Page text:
At 120 km/h, the driver & Thar are both “too busy”. Also, any sudden road dips taken at high speeds badly affect the Thar’s composure. Remember, you are driving a vehicle that is an offroader, as much as an on-roader. Don’t push the limits or go near them. After testing its behaviour at various speeds, I’ll recommend a maximum cruising speed of 110 km/h on expressways and 90 – 100 km/h on old-school 2-lane highways. The shorter wheelbase is responsible for the poor high-speed manners too. Stick to the middle lane of the expressway, cruise at 100 km/h, and enjoy the view. You'll be comfortable & safe this way. Don’t get us wrong, the Thar can do speeds higher than this. However, it won’t be able to handle an emergency manoeuvre or big road dip above 120 km/h. Happy to see ESP being provided for additional assistance if & when required : thumbs up.

This is not a vehicle we would do a Mumbai - Goa run in; the steering is constantly giving feedback, the suspension is busy, there is a lot of wind noise, etc. The Thar can get tiring on those super long journeys. We’d be alright with a 5-hour Mumbai – Mahabaleshwar drive, but that's our upper limit.


The Thar's hydraulic power steering is user-friendly. While not one-finger light like some EPS units, we have no complaints. It is nice in the city with a decent amount of weight to it. On the highway, at times, its reaction time can be slow, but we actually prefer it this way in a Jeep that is a poor handler (sharp steerings are best suited to low-slung, tight-handling cars). At high speeds, the steering does get vague. But again, we’d rather have vague than sensitive in a tall 4x4.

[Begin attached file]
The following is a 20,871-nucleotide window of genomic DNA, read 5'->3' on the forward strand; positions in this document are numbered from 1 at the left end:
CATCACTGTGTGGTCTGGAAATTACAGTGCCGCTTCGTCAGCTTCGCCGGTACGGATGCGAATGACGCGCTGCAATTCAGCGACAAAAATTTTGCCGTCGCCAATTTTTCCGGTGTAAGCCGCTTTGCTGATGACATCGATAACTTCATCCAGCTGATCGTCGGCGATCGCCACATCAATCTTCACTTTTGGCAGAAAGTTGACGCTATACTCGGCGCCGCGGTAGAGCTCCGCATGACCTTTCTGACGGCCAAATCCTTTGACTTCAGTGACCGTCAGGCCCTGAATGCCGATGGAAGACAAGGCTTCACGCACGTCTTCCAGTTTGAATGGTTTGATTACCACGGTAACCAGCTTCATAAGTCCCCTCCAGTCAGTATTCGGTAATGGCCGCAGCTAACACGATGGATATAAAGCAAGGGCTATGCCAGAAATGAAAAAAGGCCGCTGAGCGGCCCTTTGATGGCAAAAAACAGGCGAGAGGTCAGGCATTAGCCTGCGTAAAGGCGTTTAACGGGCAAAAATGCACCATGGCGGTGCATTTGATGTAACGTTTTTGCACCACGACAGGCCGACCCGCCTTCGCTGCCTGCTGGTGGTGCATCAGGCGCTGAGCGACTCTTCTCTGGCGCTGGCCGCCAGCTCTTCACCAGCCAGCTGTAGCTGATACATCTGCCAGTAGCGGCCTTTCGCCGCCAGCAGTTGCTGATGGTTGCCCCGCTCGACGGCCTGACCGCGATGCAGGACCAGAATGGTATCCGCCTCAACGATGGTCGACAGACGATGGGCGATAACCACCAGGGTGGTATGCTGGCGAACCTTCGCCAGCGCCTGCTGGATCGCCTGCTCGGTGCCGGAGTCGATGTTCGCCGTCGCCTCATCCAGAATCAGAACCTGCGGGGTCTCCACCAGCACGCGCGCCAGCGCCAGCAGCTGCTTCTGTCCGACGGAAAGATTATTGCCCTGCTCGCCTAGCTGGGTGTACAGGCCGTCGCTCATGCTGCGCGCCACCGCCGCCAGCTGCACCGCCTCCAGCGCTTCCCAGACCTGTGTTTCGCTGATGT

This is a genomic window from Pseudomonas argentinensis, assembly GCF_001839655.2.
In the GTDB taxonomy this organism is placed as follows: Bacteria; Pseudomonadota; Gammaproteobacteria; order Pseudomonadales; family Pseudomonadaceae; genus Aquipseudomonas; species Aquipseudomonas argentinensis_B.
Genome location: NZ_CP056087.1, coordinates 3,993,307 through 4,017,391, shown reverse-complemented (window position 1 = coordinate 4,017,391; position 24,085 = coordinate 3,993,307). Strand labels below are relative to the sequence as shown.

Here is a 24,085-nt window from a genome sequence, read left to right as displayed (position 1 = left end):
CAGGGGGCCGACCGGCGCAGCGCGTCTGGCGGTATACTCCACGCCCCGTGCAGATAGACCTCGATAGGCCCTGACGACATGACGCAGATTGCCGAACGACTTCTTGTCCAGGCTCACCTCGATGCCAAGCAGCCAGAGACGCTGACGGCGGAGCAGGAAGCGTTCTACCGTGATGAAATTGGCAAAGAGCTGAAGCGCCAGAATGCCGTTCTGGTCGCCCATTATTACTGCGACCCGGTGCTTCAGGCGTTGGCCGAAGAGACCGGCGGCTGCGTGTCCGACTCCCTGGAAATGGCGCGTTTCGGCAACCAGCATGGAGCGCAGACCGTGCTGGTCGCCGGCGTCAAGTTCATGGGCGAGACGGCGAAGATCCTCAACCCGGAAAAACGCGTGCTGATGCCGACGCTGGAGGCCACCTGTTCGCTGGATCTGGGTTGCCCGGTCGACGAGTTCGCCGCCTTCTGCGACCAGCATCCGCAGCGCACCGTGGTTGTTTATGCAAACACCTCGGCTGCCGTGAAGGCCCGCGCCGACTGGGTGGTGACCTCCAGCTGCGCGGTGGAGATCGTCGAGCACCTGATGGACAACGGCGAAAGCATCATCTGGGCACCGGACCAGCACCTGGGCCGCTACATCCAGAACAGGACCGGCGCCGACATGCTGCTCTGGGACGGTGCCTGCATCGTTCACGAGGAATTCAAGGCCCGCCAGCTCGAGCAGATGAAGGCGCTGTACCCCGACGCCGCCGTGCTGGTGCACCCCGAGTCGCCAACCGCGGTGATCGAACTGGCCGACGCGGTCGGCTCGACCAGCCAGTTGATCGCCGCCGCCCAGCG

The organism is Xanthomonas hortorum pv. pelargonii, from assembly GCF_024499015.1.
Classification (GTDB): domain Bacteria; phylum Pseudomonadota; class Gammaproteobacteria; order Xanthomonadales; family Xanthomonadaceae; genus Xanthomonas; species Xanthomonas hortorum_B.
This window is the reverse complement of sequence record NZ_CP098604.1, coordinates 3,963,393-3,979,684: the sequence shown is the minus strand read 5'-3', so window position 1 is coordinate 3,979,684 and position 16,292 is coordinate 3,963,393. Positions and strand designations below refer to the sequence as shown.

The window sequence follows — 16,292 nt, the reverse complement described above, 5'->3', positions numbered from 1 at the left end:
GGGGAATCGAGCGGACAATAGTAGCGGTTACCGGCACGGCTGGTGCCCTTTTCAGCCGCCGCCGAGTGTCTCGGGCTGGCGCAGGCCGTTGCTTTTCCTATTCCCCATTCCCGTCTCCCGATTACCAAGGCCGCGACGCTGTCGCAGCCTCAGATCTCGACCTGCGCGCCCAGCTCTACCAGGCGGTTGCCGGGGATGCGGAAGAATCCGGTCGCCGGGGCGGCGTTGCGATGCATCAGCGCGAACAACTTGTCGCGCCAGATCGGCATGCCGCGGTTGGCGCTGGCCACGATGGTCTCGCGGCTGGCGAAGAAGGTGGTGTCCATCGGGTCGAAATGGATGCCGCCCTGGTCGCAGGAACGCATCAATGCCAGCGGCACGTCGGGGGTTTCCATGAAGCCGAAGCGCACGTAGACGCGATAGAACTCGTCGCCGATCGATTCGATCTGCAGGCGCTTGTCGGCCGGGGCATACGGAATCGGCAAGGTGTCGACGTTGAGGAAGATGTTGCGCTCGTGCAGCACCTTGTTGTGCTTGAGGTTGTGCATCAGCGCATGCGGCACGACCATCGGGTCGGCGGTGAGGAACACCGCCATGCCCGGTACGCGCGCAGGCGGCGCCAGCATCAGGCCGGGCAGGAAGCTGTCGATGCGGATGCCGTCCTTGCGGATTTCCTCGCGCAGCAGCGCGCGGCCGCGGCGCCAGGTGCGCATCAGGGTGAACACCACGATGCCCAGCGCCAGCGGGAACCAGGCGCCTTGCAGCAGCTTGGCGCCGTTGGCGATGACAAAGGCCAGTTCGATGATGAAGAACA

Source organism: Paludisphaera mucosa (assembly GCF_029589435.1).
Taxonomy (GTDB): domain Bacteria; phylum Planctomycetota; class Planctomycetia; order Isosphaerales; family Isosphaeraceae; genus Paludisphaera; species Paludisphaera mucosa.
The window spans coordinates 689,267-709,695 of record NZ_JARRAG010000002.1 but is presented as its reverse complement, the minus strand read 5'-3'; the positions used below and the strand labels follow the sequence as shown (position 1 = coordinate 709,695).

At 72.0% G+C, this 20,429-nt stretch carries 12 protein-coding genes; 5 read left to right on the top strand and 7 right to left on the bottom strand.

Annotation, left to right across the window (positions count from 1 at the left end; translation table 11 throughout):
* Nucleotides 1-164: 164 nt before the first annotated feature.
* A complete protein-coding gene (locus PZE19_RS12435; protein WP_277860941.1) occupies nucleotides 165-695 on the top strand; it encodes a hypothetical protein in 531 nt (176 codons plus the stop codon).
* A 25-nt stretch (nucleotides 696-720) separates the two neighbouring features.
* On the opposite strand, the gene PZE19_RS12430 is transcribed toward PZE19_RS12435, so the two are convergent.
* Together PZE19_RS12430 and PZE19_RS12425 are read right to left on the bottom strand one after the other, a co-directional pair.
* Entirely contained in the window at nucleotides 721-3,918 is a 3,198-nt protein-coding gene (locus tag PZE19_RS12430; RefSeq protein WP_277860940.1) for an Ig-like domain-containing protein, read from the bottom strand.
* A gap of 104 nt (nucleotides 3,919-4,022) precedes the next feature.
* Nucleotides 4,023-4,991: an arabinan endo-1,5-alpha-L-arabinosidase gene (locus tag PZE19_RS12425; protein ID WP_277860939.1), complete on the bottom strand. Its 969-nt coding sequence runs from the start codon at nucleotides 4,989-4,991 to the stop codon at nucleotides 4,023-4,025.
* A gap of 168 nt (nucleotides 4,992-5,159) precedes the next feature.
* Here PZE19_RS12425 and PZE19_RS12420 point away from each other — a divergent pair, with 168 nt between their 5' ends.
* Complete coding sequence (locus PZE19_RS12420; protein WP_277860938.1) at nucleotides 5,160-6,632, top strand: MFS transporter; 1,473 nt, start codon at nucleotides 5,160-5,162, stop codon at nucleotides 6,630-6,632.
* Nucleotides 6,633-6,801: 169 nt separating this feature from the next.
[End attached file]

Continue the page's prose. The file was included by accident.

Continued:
All variants of the Thar come with 303 mm disc brakes at the front and 282 mm drums at the rear. ABS + EBD and Brake Assist are standard. The stopping power is adequate, even for those highway runs. That said, the brake pedal sure feels spongy and like most body-on-frame UVs, the Thar nosedives under braking.


Coming to offroading, obviously, the Thar RWD will not be as capable as the 4X4. Still, with a ground clearance of 226 mm, chunky all-terrain tyres, and an electronic brake locking differential, this car will still outperform most crossovers on the rough stuff.

Last edited by Aditya : 4th February 2023 at 11:03.
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Old 4th February 2023, 11:00   #5
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re: Mahindra Thar 1.5L RWD Review

Thread moved out from the Assembly Line.

Last edited by Aditya : 4th February 2023 at 11:03.
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Old 4th February 2023, 13:34   #6
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re: Mahindra Thar 1.5L RWD Review